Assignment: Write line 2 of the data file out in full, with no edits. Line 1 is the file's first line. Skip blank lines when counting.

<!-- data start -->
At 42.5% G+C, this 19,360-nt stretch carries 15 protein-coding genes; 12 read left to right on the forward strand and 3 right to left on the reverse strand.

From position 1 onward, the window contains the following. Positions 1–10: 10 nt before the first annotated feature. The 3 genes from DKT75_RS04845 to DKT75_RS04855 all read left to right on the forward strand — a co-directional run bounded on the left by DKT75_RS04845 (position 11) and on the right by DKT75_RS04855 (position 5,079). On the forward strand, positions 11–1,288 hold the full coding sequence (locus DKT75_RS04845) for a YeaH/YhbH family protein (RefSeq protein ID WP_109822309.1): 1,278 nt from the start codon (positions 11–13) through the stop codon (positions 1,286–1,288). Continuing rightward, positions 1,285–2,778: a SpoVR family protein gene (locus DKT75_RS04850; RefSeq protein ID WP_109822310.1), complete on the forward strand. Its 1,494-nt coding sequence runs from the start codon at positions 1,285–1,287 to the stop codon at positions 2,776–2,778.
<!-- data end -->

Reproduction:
From position 1 onward, the window contains the following. Positions 1–10: 10 nt before the first annotated feature. The 3 genes from DKT75_RS04845 to DKT75_RS04855 all read left to right on the forward strand — a co-directional run bounded on the left by DKT75_RS04845 (position 11) and on the right by DKT75_RS04855 (position 5,079). On the forward strand, positions 11–1,288 hold the full coding sequence (locus DKT75_RS04845) for a YeaH/YhbH family protein (RefSeq protein ID WP_109822309.1): 1,278 nt from the start codon (positions 11–13) through the stop codon (positions 1,286–1,288). Continuing rightward, positions 1,285–2,778: a SpoVR family protein gene (locus DKT75_RS04850; RefSeq protein ID WP_109822310.1), complete on the forward strand. Its 1,494-nt coding sequence runs from the start codon at positions 1,285–1,287 to the stop codon at positions 2,776–2,778.